Saturday, December 21, 2019
When the shortest day of the year begins to feel as if it were the longest day, it's time to find an antidote to my mood's doldrums. This is the kind of time when I do best with mindless activities. If I had more energy, house cleaning might come to mind, but this time, I'm looking for something a bit more subdued. And I found the perfect drudgery to mask such symptoms: cleaning up my trees' Ancestry hints.
Other people might pull out the newspaper and struggle over a crossword puzzle, or go to the closet and pull out a box of a thousand jigsaw puzzle pieces and hopelessly struggle to put the picture back together again. Geneaholics like me have it much simpler: flip open our laptop, snuggle into an easy chair, and pull up our trees on Ancestry.com.
If I pull up one of my trees and click on the "All Hints" category, I can mindlessly delete (in other words, "ignore") all the entries I already know I'd never use. Don't like including other subscribers' trees in my own work? Click "ignore" and poof! They're gone. Discover I'm not really appreciating the recent data dump of all those Newspaper.com obituary teasers with nothing more helpful than a couple unverifiable names? Ignore. Don't want to include all those member-submitted photos of "Nana's green room" in my own records? Ignore.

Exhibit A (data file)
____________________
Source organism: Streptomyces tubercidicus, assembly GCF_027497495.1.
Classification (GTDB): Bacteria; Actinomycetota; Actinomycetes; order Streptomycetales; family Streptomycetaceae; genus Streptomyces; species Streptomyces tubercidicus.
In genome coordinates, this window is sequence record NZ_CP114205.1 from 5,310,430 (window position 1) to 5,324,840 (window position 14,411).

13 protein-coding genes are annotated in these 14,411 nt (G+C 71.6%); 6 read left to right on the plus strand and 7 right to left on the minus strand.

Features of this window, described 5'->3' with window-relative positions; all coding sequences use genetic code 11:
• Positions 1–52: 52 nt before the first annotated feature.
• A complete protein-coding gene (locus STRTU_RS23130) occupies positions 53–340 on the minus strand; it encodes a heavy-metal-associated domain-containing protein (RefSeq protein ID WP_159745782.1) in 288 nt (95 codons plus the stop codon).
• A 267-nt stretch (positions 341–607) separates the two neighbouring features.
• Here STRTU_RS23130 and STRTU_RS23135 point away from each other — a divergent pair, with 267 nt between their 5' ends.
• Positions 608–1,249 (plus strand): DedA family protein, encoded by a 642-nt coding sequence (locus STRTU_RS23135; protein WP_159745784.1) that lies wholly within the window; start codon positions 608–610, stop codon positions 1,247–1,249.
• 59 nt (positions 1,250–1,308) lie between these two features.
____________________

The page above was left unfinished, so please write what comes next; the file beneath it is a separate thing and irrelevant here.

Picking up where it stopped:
My largest tree on Ancestry.com currently has nearly fifty thousand hints, most of which are items I wouldn't even consider adding to my ancestors' profiles. Census records, marriage records, wills and death records, sure—but since I include all the collateral lines for each generation, I've got to stick to the basic verification tools. The nice frills have got to go. Even that photo of Nana's green room.
Of course, this is the type of drudgery we seldom like to tackle, so my to-do list here always builds up. But on days when I don't have the energy—or the inclination—to do anything productive, there is something therapeutically cathartic about a mindless click-to-ignore process like this. Sometimes, we just need to get some spring cleaning done—even if it isn't spring, yet.